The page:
Edition 2022 – Garden 11
The knowledge about the qualities of plants and their spread through texts, paintings, herbal therapy and jar-herbs not only were of vital importance medically and scientifically, but also politically and economically.
Since ancient times, this knowledge has been transmitted and extended by erudite people, especially women, who were in charge of producing and keeping the learnings about the plants and forward to the alteration in order to get medicine from them.
Pharmacopolium is inspired in old monastic gardens that would grow medicinal plants which were used in apothecaries later on. This process of planting, growing, harvesting and final transformation into medicine is the one that this garden deals with. The access to it is facilitated throughout a semi – opaque wall covered in medicinal plants, recalling the shelves of old drugstores, where all the medicines were ordered and labelled accordingly. Stepping around the garden, the ground floors – same as in the old monasteries ‘gardens – vary the vegetation and mix both medicinal and greenery, offering the garden sort of dynamism and fracturing the symmetry of the parterre. The plants grow higher while we are getting deeper into the garden, hence the shortest plants are seen at the entrance and the tallest at the back of the garden, making us feel as walking towards the wild nature.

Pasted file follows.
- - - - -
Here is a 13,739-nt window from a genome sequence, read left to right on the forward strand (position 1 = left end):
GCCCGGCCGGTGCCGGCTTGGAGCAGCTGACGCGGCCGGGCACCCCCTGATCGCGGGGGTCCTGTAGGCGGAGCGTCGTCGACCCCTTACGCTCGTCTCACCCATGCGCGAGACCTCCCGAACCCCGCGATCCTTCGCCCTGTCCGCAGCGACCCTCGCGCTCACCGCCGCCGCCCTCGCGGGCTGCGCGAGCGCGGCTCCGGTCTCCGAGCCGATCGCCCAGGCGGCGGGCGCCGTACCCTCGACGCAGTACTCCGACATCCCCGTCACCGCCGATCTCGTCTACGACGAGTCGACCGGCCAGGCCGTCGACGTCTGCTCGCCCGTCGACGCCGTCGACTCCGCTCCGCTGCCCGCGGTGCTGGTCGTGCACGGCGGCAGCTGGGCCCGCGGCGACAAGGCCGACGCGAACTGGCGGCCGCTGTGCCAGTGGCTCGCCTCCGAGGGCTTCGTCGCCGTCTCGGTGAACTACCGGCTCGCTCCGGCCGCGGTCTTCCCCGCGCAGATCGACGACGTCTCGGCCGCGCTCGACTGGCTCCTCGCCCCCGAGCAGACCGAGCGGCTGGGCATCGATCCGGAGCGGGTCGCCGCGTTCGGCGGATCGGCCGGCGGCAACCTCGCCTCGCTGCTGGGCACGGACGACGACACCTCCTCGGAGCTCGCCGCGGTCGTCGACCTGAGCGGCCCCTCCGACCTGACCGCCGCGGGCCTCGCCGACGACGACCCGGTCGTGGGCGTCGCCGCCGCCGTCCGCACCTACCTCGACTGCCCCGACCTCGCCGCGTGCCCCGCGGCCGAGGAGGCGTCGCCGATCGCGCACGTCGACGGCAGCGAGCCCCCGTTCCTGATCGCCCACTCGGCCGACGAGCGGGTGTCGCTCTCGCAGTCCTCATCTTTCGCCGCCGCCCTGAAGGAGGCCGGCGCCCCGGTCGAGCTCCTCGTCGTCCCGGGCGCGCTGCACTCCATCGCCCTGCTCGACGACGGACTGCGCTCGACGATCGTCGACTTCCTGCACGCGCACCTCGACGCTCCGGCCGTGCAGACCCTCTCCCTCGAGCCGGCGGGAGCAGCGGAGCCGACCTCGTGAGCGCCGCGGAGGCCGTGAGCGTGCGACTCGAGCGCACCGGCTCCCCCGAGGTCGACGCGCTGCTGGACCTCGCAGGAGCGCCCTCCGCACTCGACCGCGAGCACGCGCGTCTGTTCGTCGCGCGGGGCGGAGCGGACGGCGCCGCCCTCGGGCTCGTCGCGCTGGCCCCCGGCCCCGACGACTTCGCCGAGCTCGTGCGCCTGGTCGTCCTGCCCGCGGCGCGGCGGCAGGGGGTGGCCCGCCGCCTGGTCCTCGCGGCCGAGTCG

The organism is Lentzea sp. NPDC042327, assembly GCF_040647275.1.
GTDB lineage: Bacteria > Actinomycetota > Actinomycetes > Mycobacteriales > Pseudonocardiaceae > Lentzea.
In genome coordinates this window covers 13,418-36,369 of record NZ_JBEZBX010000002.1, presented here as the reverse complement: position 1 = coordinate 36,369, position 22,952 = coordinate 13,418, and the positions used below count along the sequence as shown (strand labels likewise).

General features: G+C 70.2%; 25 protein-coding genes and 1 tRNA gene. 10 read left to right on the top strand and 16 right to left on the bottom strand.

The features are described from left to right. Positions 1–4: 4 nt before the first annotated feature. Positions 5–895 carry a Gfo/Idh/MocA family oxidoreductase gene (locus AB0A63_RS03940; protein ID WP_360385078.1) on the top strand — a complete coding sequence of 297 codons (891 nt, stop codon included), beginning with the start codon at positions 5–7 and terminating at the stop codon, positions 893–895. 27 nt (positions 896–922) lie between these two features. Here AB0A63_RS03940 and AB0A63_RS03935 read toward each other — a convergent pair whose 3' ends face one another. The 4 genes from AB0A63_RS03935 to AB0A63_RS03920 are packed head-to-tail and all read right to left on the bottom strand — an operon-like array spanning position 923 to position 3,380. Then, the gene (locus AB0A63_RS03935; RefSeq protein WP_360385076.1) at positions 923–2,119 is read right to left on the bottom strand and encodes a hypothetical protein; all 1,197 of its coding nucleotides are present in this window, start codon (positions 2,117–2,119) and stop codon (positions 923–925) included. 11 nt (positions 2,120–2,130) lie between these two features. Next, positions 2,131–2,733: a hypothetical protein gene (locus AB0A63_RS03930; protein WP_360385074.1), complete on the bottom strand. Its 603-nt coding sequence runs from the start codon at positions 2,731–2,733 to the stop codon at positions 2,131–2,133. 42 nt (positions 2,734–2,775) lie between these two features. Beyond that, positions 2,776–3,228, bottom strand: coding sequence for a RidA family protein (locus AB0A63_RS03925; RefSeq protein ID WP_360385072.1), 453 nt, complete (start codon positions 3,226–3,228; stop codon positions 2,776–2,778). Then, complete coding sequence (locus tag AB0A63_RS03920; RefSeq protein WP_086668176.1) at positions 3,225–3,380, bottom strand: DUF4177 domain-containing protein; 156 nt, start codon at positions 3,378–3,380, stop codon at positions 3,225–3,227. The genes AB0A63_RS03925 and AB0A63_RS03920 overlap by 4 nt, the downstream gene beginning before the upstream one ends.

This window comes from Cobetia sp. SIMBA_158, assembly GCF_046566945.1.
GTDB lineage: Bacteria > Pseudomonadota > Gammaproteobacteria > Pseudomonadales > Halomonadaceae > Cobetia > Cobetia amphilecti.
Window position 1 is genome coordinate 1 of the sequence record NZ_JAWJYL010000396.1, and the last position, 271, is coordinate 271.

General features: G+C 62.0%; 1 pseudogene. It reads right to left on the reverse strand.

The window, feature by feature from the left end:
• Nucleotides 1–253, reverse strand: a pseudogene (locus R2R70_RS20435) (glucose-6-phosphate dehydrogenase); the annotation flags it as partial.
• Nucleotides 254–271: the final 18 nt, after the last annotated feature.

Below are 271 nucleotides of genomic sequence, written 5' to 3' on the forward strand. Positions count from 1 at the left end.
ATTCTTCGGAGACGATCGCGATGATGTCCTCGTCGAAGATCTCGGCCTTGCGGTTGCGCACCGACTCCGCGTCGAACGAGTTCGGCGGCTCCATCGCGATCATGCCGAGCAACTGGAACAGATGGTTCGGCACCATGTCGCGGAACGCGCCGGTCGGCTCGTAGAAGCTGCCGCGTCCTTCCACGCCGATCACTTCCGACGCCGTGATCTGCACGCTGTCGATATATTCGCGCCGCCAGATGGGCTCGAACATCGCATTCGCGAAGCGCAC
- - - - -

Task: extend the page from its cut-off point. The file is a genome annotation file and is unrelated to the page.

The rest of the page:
Lucía García de la Peña García
Eduardo Izquierdo Díaz
Inés Mielgo Garrido
During our five-year learning we had explored different paths in the world of architecture, from artistic to technical, from conceptual to material. Nevertheless, it was during our last study course and in times of pandemic when we felt the need to get deeper into landscaping in order to design with and for the nature, be inspired by it and acknowledge that only this way we can keep the balance with the planet and cure our bodies and minds. This was the trigger of our project and the connection between the three architects.